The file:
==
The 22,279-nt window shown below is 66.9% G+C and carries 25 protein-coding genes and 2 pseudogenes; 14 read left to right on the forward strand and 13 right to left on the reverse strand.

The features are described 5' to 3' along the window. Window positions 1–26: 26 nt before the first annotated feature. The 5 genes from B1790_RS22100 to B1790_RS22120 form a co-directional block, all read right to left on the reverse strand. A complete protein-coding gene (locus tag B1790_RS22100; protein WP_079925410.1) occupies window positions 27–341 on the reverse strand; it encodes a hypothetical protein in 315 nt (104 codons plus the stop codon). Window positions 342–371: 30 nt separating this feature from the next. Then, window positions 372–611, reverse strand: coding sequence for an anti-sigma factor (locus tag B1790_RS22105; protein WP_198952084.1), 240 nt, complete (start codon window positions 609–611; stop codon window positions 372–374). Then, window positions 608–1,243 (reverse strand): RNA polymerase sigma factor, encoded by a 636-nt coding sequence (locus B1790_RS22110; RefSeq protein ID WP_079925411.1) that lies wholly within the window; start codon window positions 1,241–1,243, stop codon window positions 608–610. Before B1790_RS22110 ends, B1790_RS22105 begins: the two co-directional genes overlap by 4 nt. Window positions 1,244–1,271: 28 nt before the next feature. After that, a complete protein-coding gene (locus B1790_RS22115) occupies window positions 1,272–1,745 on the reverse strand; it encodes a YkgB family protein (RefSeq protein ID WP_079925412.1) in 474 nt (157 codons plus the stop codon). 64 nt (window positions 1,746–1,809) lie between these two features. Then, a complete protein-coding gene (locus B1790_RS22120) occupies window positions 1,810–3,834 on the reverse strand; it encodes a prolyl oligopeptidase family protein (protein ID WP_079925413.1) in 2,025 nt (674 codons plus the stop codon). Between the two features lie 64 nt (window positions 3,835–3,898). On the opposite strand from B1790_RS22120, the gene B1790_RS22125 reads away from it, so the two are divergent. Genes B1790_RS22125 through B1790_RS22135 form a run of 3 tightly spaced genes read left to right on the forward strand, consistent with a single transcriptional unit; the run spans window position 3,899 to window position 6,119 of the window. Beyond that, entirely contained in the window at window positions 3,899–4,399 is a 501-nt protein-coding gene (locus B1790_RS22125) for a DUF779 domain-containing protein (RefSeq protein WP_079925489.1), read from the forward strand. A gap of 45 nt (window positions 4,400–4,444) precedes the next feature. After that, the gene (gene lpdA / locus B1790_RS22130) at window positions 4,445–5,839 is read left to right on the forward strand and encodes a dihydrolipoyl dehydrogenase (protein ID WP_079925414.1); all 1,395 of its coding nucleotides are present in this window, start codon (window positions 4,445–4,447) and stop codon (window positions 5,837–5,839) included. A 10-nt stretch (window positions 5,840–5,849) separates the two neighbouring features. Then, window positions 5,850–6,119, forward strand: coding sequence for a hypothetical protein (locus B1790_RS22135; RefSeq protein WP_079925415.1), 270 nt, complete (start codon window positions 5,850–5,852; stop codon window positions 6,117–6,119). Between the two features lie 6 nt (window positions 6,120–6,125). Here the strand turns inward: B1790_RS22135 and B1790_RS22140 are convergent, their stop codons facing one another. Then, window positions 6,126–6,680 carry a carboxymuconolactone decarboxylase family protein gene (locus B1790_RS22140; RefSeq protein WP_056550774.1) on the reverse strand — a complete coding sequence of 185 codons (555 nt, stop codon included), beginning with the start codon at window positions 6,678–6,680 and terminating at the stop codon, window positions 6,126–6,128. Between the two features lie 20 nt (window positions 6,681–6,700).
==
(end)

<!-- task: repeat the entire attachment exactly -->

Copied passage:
The 22,279-nt window shown below is 66.9% G+C and carries 25 protein-coding genes and 2 pseudogenes; 14 read left to right on the forward strand and 13 right to left on the reverse strand.

The features are described 5' to 3' along the window. Window positions 1–26: 26 nt before the first annotated feature. The 5 genes from B1790_RS22100 to B1790_RS22120 form a co-directional block, all read right to left on the reverse strand. A complete protein-coding gene (locus tag B1790_RS22100; protein WP_079925410.1) occupies window positions 27–341 on the reverse strand; it encodes a hypothetical protein in 315 nt (104 codons plus the stop codon). Window positions 342–371: 30 nt separating this feature from the next. Then, window positions 372–611, reverse strand: coding sequence for an anti-sigma factor (locus tag B1790_RS22105; protein WP_198952084.1), 240 nt, complete (start codon window positions 609–611; stop codon window positions 372–374). Then, window positions 608–1,243 (reverse strand): RNA polymerase sigma factor, encoded by a 636-nt coding sequence (locus B1790_RS22110; RefSeq protein ID WP_079925411.1) that lies wholly within the window; start codon window positions 1,241–1,243, stop codon window positions 608–610. Before B1790_RS22110 ends, B1790_RS22105 begins: the two co-directional genes overlap by 4 nt. Window positions 1,244–1,271: 28 nt before the next feature. After that, a complete protein-coding gene (locus B1790_RS22115) occupies window positions 1,272–1,745 on the reverse strand; it encodes a YkgB family protein (RefSeq protein ID WP_079925412.1) in 474 nt (157 codons plus the stop codon). 64 nt (window positions 1,746–1,809) lie between these two features. Then, a complete protein-coding gene (locus B1790_RS22120) occupies window positions 1,810–3,834 on the reverse strand; it encodes a prolyl oligopeptidase family protein (protein ID WP_079925413.1) in 2,025 nt (674 codons plus the stop codon). Between the two features lie 64 nt (window positions 3,835–3,898). On the opposite strand from B1790_RS22120, the gene B1790_RS22125 reads away from it, so the two are divergent. Genes B1790_RS22125 through B1790_RS22135 form a run of 3 tightly spaced genes read left to right on the forward strand, consistent with a single transcriptional unit; the run spans window position 3,899 to window position 6,119 of the window. Beyond that, entirely contained in the window at window positions 3,899–4,399 is a 501-nt protein-coding gene (locus B1790_RS22125) for a DUF779 domain-containing protein (RefSeq protein WP_079925489.1), read from the forward strand. A gap of 45 nt (window positions 4,400–4,444) precedes the next feature. After that, the gene (gene lpdA / locus B1790_RS22130) at window positions 4,445–5,839 is read left to right on the forward strand and encodes a dihydrolipoyl dehydrogenase (protein ID WP_079925414.1); all 1,395 of its coding nucleotides are present in this window, start codon (window positions 4,445–4,447) and stop codon (window positions 5,837–5,839) included. A 10-nt stretch (window positions 5,840–5,849) separates the two neighbouring features. Then, window positions 5,850–6,119, forward strand: coding sequence for a hypothetical protein (locus B1790_RS22135; RefSeq protein WP_079925415.1), 270 nt, complete (start codon window positions 5,850–5,852; stop codon window positions 6,117–6,119). Between the two features lie 6 nt (window positions 6,120–6,125). Here the strand turns inward: B1790_RS22135 and B1790_RS22140 are convergent, their stop codons facing one another. Then, window positions 6,126–6,680 carry a carboxymuconolactone decarboxylase family protein gene (locus B1790_RS22140; RefSeq protein WP_056550774.1) on the reverse strand — a complete coding sequence of 185 codons (555 nt, stop codon included), beginning with the start codon at window positions 6,678–6,680 and terminating at the stop codon, window positions 6,126–6,128. Between the two features lie 20 nt (window positions 6,681–6,700).